Few musicians can be better categorized by the concept of “live music roulette” then Beck Hansen. I’ve pulled the trigger no fewer then five times, and in each case, the concert that followed was something wholly different from the one before it. In 2005, I saw college Guero party Beck blow the roof off the Santa Cruz Civic Auditorium. Then in 2008, I made the mistake of watching disillusioned festival Beck sleepwalk his way through a stilted set at the first installment of Outside Lands in Golden Gate Park. I’ve also seen acoustic, pensive Beck at the Bridge School Concert produced by Neil Young and it’s past my bedtime and the cold is warping my instruments Beck when he headlined last year’s Treasure Island Festival.
Some versions of Beck are infectious and wistful, while others are just downright disappointing. Heading in to his show to celebrate the rebranding of San Francisco’s Masonic Auditorium as a destination concert venue, I wasn’t sure which version the crowd was about to see. Part of this stemmed from the location of the concert, which was to take place in a Freemasons lodge that has now been repurposed as a music hall. The California Masonic Memorial Temple opened in 1958, and while it hasn’t been a premiere destination for artist’s of Beck’s caliber, I had seen a few odd shows there in the past.: Nick Offerman (better known as Ron Swanson) doing his one-man show “American Ham”, It’s Always Sunny in Philadelphia Live, Patton Oswalt performing stand-up, and even Feist when she toured for Metals.
The most noticeable difference at the new Masonic is that the ground level is now a tiered general admission pit, a move I’d wager was done to pit the Masonic against the Fox Theatre in Oakland, which reopened in 2009 and has since been a huge draw for touring bands that often skip San Francisco altogether now on their itineraries. After the customary half-hour wait for the lights to dim, Beck took the stage to thunderous applause.
“We don’t have an opener tonight,” he confessed, pulling a reverse San Francisco (where often up to three opening acts push headliners into starting their sets at 11 p.m.), “so we’re just going to open for ourselves.”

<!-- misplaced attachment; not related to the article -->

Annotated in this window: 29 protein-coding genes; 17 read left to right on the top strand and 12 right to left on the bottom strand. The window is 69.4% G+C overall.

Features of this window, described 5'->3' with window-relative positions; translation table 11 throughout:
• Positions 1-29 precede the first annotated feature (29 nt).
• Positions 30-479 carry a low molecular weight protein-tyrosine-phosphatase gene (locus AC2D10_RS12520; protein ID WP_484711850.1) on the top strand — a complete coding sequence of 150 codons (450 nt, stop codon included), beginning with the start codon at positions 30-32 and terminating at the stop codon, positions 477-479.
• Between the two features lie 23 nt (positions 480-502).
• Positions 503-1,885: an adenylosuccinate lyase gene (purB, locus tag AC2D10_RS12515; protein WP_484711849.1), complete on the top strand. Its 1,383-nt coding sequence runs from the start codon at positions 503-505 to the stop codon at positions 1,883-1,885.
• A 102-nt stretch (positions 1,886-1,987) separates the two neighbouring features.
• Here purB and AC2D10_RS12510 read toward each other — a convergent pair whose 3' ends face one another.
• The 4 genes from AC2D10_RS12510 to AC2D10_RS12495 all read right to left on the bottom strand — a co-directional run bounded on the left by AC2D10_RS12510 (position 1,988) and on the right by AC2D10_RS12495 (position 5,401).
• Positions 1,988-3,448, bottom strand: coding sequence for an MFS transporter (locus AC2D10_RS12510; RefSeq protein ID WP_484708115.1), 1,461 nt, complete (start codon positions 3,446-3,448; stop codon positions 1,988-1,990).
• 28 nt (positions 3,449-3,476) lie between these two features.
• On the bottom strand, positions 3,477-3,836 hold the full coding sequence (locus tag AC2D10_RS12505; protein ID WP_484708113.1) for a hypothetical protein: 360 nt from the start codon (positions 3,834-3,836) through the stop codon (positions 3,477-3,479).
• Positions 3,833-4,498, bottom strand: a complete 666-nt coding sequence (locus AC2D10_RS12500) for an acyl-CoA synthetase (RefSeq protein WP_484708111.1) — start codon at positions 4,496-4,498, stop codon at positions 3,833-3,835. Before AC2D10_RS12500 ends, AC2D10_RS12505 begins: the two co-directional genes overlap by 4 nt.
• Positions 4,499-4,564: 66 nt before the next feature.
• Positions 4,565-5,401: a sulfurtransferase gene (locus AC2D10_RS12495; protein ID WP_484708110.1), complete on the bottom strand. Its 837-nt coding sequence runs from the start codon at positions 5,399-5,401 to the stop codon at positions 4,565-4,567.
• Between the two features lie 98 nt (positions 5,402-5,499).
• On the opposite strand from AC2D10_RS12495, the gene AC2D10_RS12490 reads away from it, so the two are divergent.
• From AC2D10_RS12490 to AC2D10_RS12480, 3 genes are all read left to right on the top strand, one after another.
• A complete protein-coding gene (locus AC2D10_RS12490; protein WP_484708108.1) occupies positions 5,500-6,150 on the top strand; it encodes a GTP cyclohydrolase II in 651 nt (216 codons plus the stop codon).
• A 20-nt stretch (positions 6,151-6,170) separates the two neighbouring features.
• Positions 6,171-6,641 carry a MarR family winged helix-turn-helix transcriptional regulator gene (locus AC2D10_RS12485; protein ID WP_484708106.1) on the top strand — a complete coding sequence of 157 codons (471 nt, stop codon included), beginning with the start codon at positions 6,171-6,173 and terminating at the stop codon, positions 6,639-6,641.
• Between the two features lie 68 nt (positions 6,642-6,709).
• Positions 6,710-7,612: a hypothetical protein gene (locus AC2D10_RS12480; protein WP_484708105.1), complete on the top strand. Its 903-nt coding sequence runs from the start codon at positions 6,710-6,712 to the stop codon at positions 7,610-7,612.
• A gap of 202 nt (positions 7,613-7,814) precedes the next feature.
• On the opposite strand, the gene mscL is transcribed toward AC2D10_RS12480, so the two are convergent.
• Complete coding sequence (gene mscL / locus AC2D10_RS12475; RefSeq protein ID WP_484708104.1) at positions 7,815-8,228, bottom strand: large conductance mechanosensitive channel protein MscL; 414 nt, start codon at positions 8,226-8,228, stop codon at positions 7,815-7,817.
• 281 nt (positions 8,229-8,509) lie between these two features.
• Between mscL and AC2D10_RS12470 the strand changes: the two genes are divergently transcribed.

With that, Beck launched into a lusciously melodic rendition of “The Golden Age” from 2002’s Sea Change. He followed with five cuts from his latest album, Morning Phase, a sibling to Sea Change in tone and subject. After apparently cutting his thumb on his harmonica rig during the opening number, Beck dashed to the side of the stage for some quick first aid.
“Sorry for the momentary triage,” he said when he returned to the mic. “This was supposed to be a quiet, acoustic set, and already we’re drawing blood on the first song. This is like an Ozzy Osbourne show. We’ll be doing a banjo version of ‘Crazy Train’.”
The band got in on the joke, launching into the opening chords of Osbourne’s hit. Their playful energy was evident all night. At one point, bass player Justin Meldal-Johnsen forced a kiss onto lead guitarist Smokey Hormel’s cheek during “Loser”. Later on, three members of the band got into a brawl, ensnaring each other and swiping at whichever instrument’s strings were closet to them as they fell to the ground in a heap of distortion during the crescendo of regular-set-ending track “E-Pro”.
Beck’s energy was fluid and fluctuated with the tempo of each song. For the night’s first 10 cuts, he was reserved, strumming an acoustic guitar and letting his passion speak through the gravelly voice that highlights his newest record. When the mood switched with an atomic rendition of perennial crowd-pleaser “Devil’s Haircut”, so did Beck. He left the stage and returned wearing a hat that would have made Walter White feel like Heisenberg again. [Side note: has the statute of limitations on Breaking Bad references expired? I hope not.]
From that point forward, the night was high-octane, with Beck mugging across the stage, rapping the flurry of lyrics to songs like “Loser” and “Hell Yes”. The highlight of the evening may have come when he transitioned perfectly from “Think I’m in Love” off 2006’s The Information into a cover of Donna Summer’s “I Feel Love”. The talent of Beck’s fellow musicians made the track feel as if it was supposed to be a hybrid of the two songs — that there’s no other way it could possibly sound.
The band left after Beck took a roll of yellow crime scene caution tape and stretched it across the stage. When they quickly returned for their inevitable encore, they defied expectations by launching into a sprawling, nearly 10-minute version of “Debra” from 1999’s Midnite Vultures. Local landmarks and surrounding towns wove their way into the narrative, as did a snippet of Nelly’s “Hot in Herre”. Choice comments during this number included Beck’s assertion that “there’s nothing like a moist audience” and later on confessing, “I don’t have a dick in a box.” The night ended with an extended jam on “Where It’s At”, complete with band introductions and solos of their choice.
I’ve now played more live music roulette with Beck then there are bullets in a six-shooter, and while not every performance has been memorable, none will surpass his debut performance at the new Masonic. Few artists have the depth and diversity in their catalog to successfully execute a quiet set followed by a raccous electric set, but Beck’s genre-defying, generation-defining discography fit perfectly into the mold. Who knows what lies next for him, but for certain, what lies recently behind him is the best performance the Masonic is likely to see for a very long time.
The Golden Age
Heart Is a Drum
Think I’m in Love/I Feel Love (Donna Summer cover)
Soul of a Man
Where It’s At